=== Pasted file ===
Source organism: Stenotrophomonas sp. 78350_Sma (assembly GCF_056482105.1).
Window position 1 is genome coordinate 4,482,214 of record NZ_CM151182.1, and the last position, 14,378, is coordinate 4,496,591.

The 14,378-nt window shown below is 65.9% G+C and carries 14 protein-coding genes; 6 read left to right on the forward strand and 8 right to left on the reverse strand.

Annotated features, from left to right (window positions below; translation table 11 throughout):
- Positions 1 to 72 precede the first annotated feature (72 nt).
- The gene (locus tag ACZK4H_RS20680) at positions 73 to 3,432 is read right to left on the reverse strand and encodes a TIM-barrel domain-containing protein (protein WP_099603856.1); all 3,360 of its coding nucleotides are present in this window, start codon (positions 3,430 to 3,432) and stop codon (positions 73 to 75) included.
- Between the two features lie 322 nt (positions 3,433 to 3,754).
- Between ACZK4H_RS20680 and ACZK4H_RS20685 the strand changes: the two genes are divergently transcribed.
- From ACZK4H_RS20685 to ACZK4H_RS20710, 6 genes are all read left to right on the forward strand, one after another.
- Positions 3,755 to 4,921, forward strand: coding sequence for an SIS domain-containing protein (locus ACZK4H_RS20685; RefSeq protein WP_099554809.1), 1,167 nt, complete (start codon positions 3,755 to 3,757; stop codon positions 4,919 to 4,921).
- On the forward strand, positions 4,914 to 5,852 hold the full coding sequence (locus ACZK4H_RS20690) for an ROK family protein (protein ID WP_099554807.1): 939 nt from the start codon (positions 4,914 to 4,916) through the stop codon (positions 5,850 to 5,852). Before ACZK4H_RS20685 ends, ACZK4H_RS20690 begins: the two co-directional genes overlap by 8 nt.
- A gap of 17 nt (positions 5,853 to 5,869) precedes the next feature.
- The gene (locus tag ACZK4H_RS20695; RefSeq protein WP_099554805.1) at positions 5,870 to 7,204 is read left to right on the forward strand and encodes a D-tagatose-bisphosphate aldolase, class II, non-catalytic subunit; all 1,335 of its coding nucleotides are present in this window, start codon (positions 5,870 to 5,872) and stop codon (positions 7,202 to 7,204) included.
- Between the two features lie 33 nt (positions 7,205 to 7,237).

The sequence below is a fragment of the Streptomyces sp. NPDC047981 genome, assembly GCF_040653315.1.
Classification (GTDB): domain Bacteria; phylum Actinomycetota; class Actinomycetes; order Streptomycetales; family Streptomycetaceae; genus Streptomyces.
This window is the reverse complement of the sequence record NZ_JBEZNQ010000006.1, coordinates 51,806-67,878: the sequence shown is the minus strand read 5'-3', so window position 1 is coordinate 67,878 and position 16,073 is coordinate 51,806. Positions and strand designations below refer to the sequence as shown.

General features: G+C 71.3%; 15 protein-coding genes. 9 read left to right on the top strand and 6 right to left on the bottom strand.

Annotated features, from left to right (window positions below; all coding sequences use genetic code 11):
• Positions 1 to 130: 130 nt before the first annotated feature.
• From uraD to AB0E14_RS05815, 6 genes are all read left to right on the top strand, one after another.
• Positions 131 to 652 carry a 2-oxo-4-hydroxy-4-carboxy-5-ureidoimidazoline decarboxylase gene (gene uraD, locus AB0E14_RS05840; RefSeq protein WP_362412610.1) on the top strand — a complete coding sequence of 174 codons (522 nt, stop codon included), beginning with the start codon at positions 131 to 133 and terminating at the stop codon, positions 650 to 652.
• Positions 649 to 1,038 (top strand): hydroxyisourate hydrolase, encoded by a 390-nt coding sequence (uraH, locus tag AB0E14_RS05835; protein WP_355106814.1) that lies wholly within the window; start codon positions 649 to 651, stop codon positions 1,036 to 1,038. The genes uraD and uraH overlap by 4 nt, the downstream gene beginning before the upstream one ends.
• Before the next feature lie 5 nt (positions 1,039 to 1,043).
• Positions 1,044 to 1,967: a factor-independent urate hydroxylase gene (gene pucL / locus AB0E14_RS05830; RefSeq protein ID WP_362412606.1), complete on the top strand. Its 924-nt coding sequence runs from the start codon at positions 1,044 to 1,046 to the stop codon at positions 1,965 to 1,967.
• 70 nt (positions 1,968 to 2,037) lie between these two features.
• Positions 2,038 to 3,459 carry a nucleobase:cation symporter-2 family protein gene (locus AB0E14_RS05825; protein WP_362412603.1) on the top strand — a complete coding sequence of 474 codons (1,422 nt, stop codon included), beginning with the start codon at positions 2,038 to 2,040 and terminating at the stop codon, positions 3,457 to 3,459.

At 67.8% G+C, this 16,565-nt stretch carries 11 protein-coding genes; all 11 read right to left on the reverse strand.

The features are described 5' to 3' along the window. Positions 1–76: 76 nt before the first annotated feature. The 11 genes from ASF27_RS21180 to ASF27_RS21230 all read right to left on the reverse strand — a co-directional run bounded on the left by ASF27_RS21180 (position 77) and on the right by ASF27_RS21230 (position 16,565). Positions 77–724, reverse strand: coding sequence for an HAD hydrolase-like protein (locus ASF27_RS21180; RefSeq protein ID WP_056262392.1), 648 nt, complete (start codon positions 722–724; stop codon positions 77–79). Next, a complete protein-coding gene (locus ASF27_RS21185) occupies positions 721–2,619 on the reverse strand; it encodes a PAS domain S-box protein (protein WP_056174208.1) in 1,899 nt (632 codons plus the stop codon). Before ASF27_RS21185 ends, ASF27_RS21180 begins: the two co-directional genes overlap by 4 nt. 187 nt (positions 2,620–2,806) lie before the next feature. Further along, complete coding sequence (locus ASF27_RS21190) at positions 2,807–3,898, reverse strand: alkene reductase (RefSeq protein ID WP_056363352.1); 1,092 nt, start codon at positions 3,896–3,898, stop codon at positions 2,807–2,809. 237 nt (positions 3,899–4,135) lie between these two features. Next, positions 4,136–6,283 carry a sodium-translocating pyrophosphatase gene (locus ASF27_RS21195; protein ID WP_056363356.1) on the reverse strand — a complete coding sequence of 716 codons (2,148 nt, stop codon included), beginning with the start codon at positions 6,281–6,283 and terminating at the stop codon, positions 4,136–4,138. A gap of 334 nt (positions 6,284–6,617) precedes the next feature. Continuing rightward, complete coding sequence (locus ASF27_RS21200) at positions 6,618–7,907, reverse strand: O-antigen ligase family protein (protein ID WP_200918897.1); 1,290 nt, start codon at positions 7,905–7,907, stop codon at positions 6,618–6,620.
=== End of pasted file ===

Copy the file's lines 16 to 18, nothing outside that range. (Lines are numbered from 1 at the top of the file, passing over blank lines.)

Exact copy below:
Classification (GTDB): domain Bacteria; phylum Actinomycetota; class Actinomycetes; order Streptomycetales; family Streptomycetaceae; genus Streptomyces.
This window is the reverse complement of the sequence record NZ_JBEZNQ010000006.1, coordinates 51,806-67,878: the sequence shown is the minus strand read 5'-3', so window position 1 is coordinate 67,878 and position 16,073 is coordinate 51,806. Positions and strand designations below refer to the sequence as shown.

General features: G+C 71.3%; 15 protein-coding genes. 9 read left to right on the top strand and 6 right to left on the bottom strand.